Day 2 kicked off with a sweet taste of home as my fellow Doncastrians Ginger Tom tackled the Tramlines main stage. Bizarrely, this was my first time seeing Ginger Tom and their breezy brand of indie pop was perfect for a summer festival. Up next were Northern indie rock band Little Comets. The Tyne and Wear band were, for want of a better word, shit. A set weighed down by songs from their most recent album left the crowd restless and even cuts from their first and best album lacked energy and spark. They have essentially become a Paul Simon cover band, and nobody wants that.
We moved on to the Folk Forest stage at Endcliffe Park in need of a palette cleanser after the tasteless dirge that was Little Comets. This was my inaugural appearance at the Folk Forest but the glorious setting and intimate stage ensured that it wont be my last. Teleman are a ridiculously handsome band, particularly the fantastically attired bassist Paul Cattermoul, and the relaxed vibes of the Folk Forest suited them perfectly. The London band went down a storm with the sizeable crowd with ‘Cristina’, ’23 Floors Up’ and ‘Dusseldorf’ the highlights.
A quick taxi back across town to the O2 Academy meant we arrived just in time to see Sheffield heroes The Crookes. I have written extensively about George Waite and co. before, so it was really nice to see them playing to a massive crowd at Sheffield’s biggest venue. The Crookes are never daunted by a large audience, instead tending to feed off the energy of the crowd. They kept interaction to a minimum as they raced through a greatest hits set that included most of the singles, a ferocious run through of ‘Play Dumb’ and a rare outing of early single ‘A Collier’s Wife’. This was my 10th time seeing The Crookes and drummer Adam Crofts has made them an even tighter live outfit. If you haven’t heard them already, you have 4 wonderful albums to look forward to.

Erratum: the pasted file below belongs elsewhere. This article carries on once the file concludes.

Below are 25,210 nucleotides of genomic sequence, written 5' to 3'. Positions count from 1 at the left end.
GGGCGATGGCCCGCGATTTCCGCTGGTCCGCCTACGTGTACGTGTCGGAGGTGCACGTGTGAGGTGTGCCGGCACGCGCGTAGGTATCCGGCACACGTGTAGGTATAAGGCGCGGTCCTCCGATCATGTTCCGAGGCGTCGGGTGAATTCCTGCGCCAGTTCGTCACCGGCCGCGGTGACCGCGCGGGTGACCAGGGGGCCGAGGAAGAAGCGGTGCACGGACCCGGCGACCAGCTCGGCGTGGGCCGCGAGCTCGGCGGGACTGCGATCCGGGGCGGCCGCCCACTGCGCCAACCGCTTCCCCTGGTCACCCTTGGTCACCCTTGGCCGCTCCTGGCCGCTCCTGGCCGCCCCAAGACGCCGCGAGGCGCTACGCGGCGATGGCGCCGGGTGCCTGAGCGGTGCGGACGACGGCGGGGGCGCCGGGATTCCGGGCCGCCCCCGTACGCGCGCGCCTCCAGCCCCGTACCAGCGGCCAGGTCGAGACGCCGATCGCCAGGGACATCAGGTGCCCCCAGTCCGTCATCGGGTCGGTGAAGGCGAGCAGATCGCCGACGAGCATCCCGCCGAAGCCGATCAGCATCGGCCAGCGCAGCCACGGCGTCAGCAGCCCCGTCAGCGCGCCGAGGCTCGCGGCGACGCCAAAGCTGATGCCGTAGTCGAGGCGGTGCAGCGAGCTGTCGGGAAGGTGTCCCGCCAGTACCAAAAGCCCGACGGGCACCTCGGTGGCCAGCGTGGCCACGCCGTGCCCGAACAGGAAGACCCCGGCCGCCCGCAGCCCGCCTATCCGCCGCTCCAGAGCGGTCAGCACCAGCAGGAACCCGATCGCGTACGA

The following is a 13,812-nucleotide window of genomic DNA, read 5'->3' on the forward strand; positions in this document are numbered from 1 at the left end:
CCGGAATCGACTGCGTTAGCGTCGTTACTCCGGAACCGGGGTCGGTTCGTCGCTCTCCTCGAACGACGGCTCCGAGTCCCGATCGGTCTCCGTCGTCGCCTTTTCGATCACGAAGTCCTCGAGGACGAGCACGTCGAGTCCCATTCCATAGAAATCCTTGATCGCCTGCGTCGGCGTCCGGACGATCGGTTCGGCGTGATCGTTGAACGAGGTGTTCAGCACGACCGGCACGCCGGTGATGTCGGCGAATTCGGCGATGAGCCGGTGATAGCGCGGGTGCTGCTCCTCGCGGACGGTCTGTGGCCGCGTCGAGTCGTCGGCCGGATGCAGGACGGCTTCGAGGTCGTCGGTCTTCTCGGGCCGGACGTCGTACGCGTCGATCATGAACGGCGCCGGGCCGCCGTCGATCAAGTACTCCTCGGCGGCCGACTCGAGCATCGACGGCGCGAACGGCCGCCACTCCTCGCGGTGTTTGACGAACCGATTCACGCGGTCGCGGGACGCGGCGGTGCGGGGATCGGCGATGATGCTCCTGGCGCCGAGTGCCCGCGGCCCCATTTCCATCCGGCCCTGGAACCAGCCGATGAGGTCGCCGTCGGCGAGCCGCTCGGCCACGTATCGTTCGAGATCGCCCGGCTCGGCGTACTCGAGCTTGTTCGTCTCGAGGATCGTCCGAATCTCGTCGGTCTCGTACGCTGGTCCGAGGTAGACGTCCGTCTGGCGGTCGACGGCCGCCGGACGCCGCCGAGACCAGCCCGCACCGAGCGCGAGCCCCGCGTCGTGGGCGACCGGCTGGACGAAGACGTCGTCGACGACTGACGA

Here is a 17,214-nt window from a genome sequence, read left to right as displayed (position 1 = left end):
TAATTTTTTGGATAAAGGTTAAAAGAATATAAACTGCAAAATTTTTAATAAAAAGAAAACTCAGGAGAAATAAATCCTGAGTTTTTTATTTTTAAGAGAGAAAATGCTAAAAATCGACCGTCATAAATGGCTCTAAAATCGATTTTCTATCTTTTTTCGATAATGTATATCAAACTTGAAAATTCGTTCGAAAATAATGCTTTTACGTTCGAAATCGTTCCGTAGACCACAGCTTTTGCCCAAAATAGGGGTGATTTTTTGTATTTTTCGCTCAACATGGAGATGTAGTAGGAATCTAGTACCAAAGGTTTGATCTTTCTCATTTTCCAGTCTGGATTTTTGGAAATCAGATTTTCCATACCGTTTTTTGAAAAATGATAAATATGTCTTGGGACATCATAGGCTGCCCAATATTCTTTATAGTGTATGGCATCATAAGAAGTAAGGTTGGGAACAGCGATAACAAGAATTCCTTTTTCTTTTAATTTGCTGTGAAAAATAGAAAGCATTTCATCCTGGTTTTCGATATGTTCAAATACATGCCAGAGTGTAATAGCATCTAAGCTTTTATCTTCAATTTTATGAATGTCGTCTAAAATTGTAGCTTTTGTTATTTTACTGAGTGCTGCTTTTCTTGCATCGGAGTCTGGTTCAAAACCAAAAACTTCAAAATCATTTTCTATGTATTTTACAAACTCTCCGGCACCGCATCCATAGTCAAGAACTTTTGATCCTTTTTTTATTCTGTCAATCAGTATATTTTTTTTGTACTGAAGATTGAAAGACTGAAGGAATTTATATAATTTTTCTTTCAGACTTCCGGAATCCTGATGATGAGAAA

Directly after The Crookes were Mystery Jets, a band that I must admit have mostly passed me by over the years, a situation that I will be rectifying after an enthralling set. Crowd favourites ‘Half In Love With Elizabeth’ and ‘Young Love’ brought the fun but it was the tracks off the new album that really impressed, with ‘Midnight’s Mirror’ inspiring one of the days best performances. It was popular single ‘Two Doors Down’ that unified the crowd in the first big dance along of the weekend however.
At some point in the afternoon, news had filtered through that Sheffield legends Milburn were due to play a midnight show at the Leadmill. By the time the band took to the stage, the adoring crowd were baying for Joe Carnall Jr to get started. From his opening word, ‘surprise!’, to the closing bars of ‘What You Could’ve Won’, Milburn’s performance was a lesson in how to headline a festival. The crowd treated every song like an old friend as pint pots were thrown, strangers were hugged and trainers were stuck to the Leadmill floor. ‘Well Well Well’ is such a perfect gig opener and from there, the local boys done good had their crowd eating out of the palm of their hands, and they fucking knew it as well. Lazy Arctic Monkeys comparisons were always unfair and no matter what happens to Milburn next, Sheffield loves them, and always will.
Day 2 of Tramlines 2016 will go down as one of my all time favourite festival days. Yorkshire!!